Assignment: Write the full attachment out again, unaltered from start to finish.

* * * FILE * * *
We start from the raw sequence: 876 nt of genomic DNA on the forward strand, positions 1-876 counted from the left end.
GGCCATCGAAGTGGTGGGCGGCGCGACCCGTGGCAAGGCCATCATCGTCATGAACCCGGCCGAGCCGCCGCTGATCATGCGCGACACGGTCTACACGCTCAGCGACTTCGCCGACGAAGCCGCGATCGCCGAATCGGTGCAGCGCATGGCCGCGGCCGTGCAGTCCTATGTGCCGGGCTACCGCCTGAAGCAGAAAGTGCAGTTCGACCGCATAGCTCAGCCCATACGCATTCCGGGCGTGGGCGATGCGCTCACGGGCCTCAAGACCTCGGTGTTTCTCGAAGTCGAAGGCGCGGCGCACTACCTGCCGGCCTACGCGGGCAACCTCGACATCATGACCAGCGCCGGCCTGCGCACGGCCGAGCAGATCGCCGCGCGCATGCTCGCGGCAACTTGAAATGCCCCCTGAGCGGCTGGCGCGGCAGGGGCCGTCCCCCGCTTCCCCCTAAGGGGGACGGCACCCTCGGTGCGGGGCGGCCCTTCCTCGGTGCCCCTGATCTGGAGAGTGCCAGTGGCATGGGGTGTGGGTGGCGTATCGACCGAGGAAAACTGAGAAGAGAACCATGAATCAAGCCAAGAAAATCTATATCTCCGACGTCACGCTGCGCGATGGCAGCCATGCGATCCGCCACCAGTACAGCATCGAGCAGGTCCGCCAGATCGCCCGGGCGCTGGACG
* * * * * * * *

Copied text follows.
We start from the raw sequence: 876 nt of genomic DNA on the forward strand, positions 1-876 counted from the left end.
GGCCATCGAAGTGGTGGGCGGCGCGACCCGTGGCAAGGCCATCATCGTCATGAACCCGGCCGAGCCGCCGCTGATCATGCGCGACACGGTCTACACGCTCAGCGACTTCGCCGACGAAGCCGCGATCGCCGAATCGGTGCAGCGCATGGCCGCGGCCGTGCAGTCCTATGTGCCGGGCTACCGCCTGAAGCAGAAAGTGCAGTTCGACCGCATAGCTCAGCCCATACGCATTCCGGGCGTGGGCGATGCGCTCACGGGCCTCAAGACCTCGGTGTTTCTCGAAGTCGAAGGCGCGGCGCACTACCTGCCGGCCTACGCGGGCAACCTCGACATCATGACCAGCGCCGGCCTGCGCACGGCCGAGCAGATCGCCGCGCGCATGCTCGCGGCAACTTGAAATGCCCCCTGAGCGGCTGGCGCGGCAGGGGCCGTCCCCCGCTTCCCCCTAAGGGGGACGGCACCCTCGGTGCGGGGCGGCCCTTCCTCGGTGCCCCTGATCTGGAGAGTGCCAGTGGCATGGGGTGTGGGTGGCGTATCGACCGAGGAAAACTGAGAAGAGAACCATGAATCAAGCCAAGAAAATCTATATCTCCGACGTCACGCTGCGCGATGGCAGCCATGCGATCCGCCACCAGTACAGCATCGAGCAGGTCCGCCAGATCGCCCGGGCGCTGGACG